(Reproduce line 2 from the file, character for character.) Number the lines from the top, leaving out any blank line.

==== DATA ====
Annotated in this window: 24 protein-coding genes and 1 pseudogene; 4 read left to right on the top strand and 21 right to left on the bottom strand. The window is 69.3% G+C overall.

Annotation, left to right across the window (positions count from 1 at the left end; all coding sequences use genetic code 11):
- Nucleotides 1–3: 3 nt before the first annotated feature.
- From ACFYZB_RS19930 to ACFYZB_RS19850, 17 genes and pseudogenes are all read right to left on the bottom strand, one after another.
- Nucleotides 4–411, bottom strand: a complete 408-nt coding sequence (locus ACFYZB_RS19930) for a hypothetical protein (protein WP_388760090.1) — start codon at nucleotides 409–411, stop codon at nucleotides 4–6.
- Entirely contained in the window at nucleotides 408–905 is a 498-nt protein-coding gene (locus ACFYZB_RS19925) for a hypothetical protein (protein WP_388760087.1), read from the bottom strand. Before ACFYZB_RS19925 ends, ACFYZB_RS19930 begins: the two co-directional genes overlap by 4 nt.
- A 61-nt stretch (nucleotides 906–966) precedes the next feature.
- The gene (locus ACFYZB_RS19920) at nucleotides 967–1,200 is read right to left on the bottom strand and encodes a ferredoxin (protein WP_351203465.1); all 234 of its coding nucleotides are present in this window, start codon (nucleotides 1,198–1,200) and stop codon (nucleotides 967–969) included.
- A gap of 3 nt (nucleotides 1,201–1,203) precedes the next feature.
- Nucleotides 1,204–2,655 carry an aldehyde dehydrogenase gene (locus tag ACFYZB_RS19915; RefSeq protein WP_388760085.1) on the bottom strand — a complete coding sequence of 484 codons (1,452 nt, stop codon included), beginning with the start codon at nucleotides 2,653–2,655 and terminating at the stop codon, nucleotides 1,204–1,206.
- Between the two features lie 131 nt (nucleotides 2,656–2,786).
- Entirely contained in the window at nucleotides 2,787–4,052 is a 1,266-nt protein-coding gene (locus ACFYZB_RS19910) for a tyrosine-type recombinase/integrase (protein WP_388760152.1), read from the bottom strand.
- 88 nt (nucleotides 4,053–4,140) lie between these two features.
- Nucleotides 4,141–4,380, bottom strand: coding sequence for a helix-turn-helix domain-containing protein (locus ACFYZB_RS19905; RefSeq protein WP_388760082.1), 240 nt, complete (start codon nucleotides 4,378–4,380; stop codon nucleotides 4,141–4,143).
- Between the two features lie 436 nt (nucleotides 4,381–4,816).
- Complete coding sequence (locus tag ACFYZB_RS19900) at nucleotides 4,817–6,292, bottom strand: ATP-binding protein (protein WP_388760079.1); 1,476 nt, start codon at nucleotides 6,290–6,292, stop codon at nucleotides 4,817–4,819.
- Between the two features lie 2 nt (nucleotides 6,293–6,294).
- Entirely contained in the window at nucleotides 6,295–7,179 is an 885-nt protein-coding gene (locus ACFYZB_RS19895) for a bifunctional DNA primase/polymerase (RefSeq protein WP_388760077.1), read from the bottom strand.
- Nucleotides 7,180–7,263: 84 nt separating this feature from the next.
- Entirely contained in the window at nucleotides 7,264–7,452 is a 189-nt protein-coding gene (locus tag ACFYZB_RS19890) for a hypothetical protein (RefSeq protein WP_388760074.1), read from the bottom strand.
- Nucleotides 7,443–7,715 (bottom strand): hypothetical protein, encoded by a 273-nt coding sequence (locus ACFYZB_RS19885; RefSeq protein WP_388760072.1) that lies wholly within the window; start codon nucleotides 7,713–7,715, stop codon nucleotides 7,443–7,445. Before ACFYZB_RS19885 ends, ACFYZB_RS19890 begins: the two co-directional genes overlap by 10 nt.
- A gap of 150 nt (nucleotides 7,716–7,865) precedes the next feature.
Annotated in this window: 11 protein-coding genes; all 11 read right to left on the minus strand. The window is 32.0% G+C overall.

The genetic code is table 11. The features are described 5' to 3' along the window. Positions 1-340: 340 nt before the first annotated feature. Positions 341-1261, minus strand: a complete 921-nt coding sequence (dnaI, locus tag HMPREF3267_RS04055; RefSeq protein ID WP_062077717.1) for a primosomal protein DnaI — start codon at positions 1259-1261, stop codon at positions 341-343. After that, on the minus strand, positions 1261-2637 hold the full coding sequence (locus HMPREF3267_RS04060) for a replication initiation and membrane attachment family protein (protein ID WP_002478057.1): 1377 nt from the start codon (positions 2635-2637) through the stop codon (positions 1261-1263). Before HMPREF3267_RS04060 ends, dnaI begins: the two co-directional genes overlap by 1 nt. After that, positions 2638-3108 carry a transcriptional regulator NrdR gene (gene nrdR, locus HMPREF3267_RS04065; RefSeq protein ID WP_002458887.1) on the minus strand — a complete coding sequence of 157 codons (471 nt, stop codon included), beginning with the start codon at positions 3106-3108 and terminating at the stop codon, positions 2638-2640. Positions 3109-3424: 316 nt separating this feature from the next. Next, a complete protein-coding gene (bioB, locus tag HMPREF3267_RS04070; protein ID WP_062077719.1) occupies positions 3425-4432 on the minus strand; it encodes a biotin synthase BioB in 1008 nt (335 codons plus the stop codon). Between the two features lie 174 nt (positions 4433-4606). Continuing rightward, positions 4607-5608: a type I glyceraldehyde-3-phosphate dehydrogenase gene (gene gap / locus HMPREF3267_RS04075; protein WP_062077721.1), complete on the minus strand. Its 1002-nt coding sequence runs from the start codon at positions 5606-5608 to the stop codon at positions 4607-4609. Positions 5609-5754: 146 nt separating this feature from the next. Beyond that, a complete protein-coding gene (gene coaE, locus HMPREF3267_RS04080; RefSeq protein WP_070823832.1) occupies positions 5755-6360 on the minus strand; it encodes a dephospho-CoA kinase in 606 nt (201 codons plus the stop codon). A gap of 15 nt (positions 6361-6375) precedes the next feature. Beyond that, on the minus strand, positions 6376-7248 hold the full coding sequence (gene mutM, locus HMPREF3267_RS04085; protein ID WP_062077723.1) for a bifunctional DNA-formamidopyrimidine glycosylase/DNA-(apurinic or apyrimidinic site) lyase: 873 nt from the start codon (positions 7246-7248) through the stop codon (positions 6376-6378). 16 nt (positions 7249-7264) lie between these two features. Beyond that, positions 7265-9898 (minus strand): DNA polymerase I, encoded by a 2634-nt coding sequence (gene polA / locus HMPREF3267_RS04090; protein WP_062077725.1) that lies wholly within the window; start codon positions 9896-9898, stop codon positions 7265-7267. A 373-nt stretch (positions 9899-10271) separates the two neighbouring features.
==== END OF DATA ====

Annotation, left to right across the window (positions count from 1 at the left end; all coding sequences use genetic code 11):